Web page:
When films turn serial killers into pop icons, they trivialize not only the idea of murder, but also of monsters. Once we can quantify a monster as representing evil, we distance ourselves from this representation and can pat ourselves on the back for embodying goodness. But are those monstrous qualities really that far away from us? Henry: Portrait of a Serial Killer doesn’t so much bring us closer to the serial murderer; it reminds us of our culpability as spectators. Rather than the vicarious thrills of a hack-and-slash thriller, John McNaughton’s film rubs our noses in the lack of empathy required to do harm to others. Evil, then, becomes the absence of a conscience—the lack of foresight to see that one is doing harm. No doubt, that realization would be shattering, but the character of Henry (Michael Rooker) is never arrives at that catharsis. And that’s hopefully what separates him from us.
The low budget the filmmakers had to work with clearly contributed to the film’s spare, minimalist look; the flat lighting schemes and naturalistic Chicago setting ground this brutal endeavor in reality. As played by Rooker in his breakthrough role, Henry is a shambling, quiet, soft-spoken loner with a warped sense of integrity. He speaks about killing as if it were his God-given right, unquestioning and sincere. This charismatic sense of self attracts Becky (Tracy Arnold), the sister of Henry’s dim-witted ex-convict friend, Otis (Tom Towles). Even as we hope her sincere, if misguided, attraction to Henry will lead him down a path of redemption, the road the film travels is so rigorously downbeat one quickly gets the sense there’s no hope for anyone here.
The film’s opening details Henry’s sojourns into coffee shops and shopping malls; scenes of him driving around the slushy winter streets of Chicago are intercut with lingering “still life” images of the corpses he’s left in his wake. But the sequence is a deranged parody of art, as the bodies are presented in their full and unadorned, wretched lifelessness. When Henry moves in with Otis and Becky, we already fully comprehend what he’s capable of, yet when Henry delivers his confessional to Becky about how he killed his mother, it arouses a certain pathos. A foolish pathos, as it turns out. One quickly picks up on Henry’s inability to sort truth from memory: He starts off claiming that he shot his mother, then claims he stabbed her, and when Becky calls him out on his inconsistencies, all he can do is mutter, “Yeah, that’s right. I shot her.”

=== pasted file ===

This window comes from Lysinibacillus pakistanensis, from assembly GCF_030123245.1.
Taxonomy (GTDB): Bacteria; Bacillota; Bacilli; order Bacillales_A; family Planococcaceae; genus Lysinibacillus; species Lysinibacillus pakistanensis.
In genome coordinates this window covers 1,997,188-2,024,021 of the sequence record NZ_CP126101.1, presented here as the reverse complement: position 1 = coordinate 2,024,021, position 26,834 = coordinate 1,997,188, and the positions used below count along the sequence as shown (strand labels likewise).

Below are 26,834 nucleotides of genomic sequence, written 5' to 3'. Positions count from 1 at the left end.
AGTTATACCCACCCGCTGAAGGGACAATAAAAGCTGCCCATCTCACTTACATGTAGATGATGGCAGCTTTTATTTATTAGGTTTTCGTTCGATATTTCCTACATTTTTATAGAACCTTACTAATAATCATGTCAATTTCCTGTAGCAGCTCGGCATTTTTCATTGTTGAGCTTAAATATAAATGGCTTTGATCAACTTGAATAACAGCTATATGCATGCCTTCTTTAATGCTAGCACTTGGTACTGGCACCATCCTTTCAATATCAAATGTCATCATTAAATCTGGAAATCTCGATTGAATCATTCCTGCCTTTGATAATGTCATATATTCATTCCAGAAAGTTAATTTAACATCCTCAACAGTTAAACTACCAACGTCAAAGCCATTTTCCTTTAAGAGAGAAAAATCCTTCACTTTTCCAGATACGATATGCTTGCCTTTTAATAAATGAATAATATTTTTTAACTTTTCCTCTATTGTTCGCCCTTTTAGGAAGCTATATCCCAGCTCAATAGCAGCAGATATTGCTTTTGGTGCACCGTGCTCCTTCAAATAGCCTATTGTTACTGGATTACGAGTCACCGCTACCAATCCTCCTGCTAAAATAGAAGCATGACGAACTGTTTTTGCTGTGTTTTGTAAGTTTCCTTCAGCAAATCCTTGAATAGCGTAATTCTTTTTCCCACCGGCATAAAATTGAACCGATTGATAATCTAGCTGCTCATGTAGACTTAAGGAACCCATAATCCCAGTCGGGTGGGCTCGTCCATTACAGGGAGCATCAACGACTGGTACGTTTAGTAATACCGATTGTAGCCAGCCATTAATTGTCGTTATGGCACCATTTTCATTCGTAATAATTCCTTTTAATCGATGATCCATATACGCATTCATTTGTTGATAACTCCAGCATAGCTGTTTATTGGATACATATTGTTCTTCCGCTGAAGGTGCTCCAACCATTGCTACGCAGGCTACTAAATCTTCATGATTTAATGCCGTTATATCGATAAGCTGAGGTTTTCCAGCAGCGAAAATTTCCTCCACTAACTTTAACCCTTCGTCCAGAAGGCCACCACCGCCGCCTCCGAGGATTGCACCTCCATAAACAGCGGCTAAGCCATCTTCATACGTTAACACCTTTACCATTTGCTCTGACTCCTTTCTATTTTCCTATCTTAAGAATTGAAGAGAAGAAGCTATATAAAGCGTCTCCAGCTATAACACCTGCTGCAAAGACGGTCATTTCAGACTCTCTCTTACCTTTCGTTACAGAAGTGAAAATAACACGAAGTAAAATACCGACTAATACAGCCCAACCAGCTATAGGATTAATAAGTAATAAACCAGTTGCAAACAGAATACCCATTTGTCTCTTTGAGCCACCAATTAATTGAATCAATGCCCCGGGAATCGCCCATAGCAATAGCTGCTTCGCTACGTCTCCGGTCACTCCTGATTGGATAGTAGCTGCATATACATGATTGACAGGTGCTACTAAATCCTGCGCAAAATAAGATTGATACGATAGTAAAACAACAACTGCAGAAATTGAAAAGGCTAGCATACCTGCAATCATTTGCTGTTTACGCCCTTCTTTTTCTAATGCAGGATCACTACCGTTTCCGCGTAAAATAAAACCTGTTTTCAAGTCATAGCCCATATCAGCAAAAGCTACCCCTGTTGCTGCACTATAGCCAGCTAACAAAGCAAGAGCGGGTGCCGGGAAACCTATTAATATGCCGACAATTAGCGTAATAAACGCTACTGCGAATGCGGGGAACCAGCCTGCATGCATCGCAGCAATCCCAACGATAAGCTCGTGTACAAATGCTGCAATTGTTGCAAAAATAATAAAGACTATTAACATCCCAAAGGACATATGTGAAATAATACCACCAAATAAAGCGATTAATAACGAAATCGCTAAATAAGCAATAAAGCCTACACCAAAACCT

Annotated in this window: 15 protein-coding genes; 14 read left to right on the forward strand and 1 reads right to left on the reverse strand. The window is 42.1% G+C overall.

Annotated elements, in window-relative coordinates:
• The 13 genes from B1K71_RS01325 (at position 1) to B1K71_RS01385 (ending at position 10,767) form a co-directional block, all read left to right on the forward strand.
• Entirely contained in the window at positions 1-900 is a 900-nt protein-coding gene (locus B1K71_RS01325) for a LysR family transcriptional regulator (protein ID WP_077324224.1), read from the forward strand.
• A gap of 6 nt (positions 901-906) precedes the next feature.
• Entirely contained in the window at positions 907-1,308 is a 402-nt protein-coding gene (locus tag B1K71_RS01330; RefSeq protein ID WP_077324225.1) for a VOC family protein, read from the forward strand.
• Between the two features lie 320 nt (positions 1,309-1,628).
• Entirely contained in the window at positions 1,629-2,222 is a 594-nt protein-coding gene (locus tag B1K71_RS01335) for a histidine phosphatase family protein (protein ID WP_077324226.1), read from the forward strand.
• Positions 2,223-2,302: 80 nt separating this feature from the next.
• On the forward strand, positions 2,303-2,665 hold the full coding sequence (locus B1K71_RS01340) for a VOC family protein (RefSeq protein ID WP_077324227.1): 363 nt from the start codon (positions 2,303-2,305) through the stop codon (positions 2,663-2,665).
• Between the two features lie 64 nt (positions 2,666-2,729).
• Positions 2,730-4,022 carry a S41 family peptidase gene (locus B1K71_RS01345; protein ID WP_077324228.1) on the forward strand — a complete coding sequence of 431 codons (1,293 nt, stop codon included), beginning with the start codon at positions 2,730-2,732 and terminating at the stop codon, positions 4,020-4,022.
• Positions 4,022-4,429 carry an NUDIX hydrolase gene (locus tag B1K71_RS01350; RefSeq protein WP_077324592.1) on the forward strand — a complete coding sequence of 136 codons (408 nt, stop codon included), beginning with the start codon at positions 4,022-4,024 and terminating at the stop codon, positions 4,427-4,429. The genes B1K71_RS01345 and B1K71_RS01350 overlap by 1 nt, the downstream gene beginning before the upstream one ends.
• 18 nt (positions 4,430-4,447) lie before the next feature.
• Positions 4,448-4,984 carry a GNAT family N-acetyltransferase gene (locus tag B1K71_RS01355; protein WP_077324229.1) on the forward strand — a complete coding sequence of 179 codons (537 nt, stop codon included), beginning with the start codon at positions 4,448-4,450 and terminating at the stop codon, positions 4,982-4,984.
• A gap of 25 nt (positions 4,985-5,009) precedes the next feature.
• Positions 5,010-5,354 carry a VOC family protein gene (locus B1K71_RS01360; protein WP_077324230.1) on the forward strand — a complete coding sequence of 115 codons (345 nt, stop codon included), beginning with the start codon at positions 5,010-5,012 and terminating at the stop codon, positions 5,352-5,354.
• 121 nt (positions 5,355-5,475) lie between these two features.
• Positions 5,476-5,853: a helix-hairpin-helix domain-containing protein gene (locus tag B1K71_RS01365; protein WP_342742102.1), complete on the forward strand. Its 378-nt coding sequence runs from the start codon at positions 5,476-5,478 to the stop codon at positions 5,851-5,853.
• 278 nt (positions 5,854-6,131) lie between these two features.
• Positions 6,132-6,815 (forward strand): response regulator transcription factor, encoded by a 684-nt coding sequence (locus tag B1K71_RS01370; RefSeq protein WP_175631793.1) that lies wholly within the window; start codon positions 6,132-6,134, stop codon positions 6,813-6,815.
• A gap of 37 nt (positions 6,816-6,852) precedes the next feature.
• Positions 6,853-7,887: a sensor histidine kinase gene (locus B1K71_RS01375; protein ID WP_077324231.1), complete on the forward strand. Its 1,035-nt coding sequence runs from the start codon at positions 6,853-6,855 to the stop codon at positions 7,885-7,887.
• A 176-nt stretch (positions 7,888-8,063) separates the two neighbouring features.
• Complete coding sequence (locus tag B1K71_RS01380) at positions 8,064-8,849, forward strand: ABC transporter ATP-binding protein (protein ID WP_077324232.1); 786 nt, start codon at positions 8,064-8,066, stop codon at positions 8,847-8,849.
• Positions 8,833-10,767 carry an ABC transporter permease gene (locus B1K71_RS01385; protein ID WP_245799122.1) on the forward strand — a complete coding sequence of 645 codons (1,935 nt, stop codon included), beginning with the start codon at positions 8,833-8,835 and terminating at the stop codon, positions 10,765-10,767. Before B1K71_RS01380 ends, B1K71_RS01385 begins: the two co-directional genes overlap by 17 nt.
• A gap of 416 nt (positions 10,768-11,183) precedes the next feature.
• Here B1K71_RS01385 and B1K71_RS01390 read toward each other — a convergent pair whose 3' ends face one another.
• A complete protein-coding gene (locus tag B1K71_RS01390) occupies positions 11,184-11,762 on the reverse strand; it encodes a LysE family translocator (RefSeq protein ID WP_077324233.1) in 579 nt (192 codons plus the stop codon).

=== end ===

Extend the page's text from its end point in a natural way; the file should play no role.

As Henry brings on Otis as his gleeful accomplice, the film builds compelling scenes about our relationship to violence: The obnoxious stolen TV salesman “deserves” to be killed because he’s rude, whereas later in the film the husband, wife, and child killed during a home invasion “don’t deserve it” because they’re presented as more sympathetic. McNaughton has made note of how he wanted audiences to start asking themselves why they’re watching the film. Indeed, Portrait of a Serial Killer could be taken as a feel-bad creep show about bad men and their unfortunate victims. But it has something more revealing as its theme: our desire to see only the perceived best parts in ourselves—and our inability to see when we are destroying those around us. As an emotional map, the film is decidedly raw, personal, and unrelenting.
The rough-hewn look of Henry: Portrait of a Serial Killer screams low budget, but that gritty realism contributes greatly to its impact. The sound is well mixed, particularly in its interweaving of the austere score, and all of the dialogue is audible.
John McNaughton's commentary is polite and contemplative, coming off more like a friendly neighbor than a cinematic provocateur like, say, Abel Ferrara. He goes into great detail about the ingenuity of making movies for no money, and the blissful ignorance of not knowing the "right" way to make movies. He also discusses how shortsighted financiers had shelved the project for five years, and his underground efforts at getting the movie out there. He credits the film's emergence as a cult classic through the efforts of partisans as diverse as rogue artist Joe Coleman and mainstream critic Roger Ebert. This inspiring tale is retold in the 52-minute documentary "Portrait: The Making of Henry," which features interviews with all the major cast and crew. Aside from being a tale of perseverance to get a well-made film out there, it's also a testament to how seriously the creators took the material. The counterpart, which views serial killers as objects of hype and exploitation, is a separate documentary about Henry Lee Lucas as part of a sensational DVD series called "The Serial Killers." Offering lurid anecdotes about Henry's sex crimes, it's meant to goose the viewer in a way the feature film never does. Also included is an assemblage of deleted scenes (without sound, but commented on by McNaughton) that show lowbrow comic antics of Henry and Otis that seem somehow off, and rightfully cut from the film.
Twenty years after its theatrical release, the John McNaughton film has lost none of its impact.